Ladies! Have you been feeling angry, frustrated, sad, disappointed by these recent high profile cases we see on the news – stalking, illegal peeping cameras, sexual harassment on public transport, domestic violence… If yes, we hear you!
Ladies’ night: Our time to talk is a participatory theatre project that runs for 3 months. Every week, we will come together and hold a safe space for participants to voice their concerns. This is an intergenerational project meant to offer a platform for exchange – what did women have to go through in the 70s? Is there a glass ceiling for women? How do you tackle workplace harassment? How do you navigate unwanted sexual advances or online sexual harassment? We know it’s difficult to have all the answers so this project is meant to tap upon the collective intelligence of women in the group to support one another and create a safe space to address these entangled feelings and emotions.
I remember talking to Aunty Lalitha on the streets about my project and Aunty Theresa who was walking her dog back then overheard bits of our conversation on Opera Estate’s history. She started joining our conversation and animatedly shared her stories growing up in this estate back in the 60s.
I thought what was interesting about my public intervention at Siglap Linear Park were the organic and unexpected connections I made. I grew up here but never felt that rooted or connected to the local community. Doing this project was like going down Alice’s rabbit hole – there were so many interesting stories when I dug deeper.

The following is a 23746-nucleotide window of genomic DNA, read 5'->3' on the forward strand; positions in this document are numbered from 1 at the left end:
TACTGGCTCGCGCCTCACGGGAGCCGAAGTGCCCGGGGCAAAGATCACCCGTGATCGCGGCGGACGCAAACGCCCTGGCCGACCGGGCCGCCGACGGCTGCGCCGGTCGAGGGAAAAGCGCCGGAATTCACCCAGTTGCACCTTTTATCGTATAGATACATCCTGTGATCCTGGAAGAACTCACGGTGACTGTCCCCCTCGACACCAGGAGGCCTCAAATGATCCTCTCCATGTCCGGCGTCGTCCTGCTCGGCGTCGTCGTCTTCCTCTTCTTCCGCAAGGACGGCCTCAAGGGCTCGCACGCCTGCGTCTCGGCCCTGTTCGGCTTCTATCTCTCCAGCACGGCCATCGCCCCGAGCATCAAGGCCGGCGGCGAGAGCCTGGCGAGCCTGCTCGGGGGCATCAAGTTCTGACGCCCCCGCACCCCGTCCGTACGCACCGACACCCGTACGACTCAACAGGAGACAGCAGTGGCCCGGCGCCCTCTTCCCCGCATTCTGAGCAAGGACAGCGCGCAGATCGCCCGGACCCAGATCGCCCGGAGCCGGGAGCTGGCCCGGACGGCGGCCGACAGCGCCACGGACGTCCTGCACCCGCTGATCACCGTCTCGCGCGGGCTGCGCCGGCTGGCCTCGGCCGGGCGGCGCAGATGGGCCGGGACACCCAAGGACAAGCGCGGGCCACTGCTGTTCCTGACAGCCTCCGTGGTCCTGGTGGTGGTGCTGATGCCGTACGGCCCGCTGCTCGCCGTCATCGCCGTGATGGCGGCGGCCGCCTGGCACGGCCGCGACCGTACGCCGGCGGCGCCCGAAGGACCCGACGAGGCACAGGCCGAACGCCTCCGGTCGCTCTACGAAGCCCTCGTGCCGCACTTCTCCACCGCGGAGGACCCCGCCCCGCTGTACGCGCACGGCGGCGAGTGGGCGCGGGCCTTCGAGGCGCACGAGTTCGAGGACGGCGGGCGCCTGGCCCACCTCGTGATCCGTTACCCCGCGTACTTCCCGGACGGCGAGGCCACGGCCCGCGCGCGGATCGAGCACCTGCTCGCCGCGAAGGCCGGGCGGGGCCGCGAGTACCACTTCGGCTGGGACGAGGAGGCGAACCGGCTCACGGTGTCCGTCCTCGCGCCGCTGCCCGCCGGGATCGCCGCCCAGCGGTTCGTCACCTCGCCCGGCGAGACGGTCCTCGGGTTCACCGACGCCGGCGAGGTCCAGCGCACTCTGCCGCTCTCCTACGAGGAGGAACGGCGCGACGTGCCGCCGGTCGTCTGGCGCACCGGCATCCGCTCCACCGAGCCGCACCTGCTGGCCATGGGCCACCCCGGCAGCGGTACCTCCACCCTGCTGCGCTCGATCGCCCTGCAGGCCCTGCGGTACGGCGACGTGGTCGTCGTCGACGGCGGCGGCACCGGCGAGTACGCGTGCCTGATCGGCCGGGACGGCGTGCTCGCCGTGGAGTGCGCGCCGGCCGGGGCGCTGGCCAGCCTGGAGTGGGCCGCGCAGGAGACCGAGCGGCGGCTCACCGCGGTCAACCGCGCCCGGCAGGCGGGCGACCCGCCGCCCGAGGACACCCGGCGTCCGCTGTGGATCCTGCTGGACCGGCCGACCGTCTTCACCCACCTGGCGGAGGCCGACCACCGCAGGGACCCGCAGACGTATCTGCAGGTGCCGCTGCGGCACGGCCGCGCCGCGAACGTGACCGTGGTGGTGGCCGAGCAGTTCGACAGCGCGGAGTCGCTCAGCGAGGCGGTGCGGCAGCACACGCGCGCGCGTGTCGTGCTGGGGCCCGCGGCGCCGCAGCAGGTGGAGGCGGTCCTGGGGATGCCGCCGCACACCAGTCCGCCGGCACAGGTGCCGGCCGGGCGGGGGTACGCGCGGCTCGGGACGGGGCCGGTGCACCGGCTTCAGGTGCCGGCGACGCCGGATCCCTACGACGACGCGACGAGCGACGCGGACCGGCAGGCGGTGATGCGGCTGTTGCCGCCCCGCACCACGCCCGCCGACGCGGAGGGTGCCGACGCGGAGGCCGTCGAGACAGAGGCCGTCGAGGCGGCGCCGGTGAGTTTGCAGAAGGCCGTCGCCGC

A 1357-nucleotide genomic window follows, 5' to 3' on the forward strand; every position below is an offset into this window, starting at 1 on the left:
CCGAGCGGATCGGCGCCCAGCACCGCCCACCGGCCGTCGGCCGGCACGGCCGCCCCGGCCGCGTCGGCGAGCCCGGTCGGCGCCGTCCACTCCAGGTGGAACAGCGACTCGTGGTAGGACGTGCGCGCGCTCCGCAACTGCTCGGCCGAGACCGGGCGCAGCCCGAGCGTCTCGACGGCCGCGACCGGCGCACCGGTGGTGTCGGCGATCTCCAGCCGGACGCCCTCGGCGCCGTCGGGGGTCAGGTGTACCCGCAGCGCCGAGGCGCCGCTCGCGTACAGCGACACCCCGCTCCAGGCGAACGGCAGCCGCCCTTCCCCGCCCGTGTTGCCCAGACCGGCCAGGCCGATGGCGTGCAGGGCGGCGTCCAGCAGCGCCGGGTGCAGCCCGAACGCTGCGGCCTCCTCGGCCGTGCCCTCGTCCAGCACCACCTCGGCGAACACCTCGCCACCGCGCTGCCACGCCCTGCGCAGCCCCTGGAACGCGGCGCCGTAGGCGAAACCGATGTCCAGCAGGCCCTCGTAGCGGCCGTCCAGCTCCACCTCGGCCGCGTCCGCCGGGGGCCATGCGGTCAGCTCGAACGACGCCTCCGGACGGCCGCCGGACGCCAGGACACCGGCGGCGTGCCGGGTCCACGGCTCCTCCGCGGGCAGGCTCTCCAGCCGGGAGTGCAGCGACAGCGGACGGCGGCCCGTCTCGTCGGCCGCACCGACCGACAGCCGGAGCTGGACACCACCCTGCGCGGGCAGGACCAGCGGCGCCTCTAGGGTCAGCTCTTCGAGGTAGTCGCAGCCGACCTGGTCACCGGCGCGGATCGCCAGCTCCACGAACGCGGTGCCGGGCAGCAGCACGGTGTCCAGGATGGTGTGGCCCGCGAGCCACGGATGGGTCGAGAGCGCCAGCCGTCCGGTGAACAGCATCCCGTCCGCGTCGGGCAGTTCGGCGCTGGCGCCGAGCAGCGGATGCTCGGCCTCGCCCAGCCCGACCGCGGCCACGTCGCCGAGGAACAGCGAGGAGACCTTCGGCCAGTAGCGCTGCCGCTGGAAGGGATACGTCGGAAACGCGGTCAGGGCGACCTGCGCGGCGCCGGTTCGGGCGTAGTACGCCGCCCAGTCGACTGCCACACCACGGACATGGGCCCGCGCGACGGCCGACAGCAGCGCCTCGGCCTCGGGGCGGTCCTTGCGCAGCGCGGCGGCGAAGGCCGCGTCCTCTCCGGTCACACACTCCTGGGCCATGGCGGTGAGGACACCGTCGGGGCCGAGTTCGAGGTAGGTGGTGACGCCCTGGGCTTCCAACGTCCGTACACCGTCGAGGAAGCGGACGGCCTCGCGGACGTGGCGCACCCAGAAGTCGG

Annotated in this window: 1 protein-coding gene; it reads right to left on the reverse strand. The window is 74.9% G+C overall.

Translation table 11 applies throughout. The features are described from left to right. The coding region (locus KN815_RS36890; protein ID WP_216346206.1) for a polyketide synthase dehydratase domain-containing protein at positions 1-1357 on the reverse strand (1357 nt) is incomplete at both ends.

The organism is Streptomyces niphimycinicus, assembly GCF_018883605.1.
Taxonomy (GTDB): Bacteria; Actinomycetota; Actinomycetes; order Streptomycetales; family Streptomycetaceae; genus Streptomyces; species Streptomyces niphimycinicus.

I hope this project would be a starting point for more local connections to be made in this neighbourhood, beyond me and my project.
This temple holds many of my childhood memories. My late grandmother used to volunteer at the temple every year. This was a place of community gathering for me – lots of free food and aunties, uncles who all seemed to know my grandmother. I loved their vegetable buns and the annual event where there’d be a huge paper marché dragon boat engulfed in flames in the sea at East Coast Park.
What would socially engaged art processes look like in business, tech and the entrepreneurial space? What could sustainability be for socially engaged art practitioners?
Anchoring the session is socially engaged artist, Fié Neo. In her journey across UK, France, Canada and Singapore, Fié has graduated art school, worked in a non-profit organisation on European projects, established INSEP (International Network for Socially Engaged Practitioners), worked with the homeless and refugees, dabbled with social entrepreneurship. Currently exploring the possibility of socially engaged art as a service in different sectors to open up different income streams for practitioners. Fié will be sharing her multifarious experience and her arresting journey as an artist, which will be followed by a Q&A discussion.
The session will be on Zoom, but we’ll do our best to keep it warm and alive Bring your dinner and unwind with us after work!
This is the estate I grew up in. Returning after six years abroad left me feeling detached from my local neighbourhood. Houses changed, people changed. I started to question what’s left of memories and nostalgia – where do I go when I want to reminisce my childhood? The places don’t look the same anymore. Thus this project, Oppy to try and understand this neighbourhood and its inhabitants.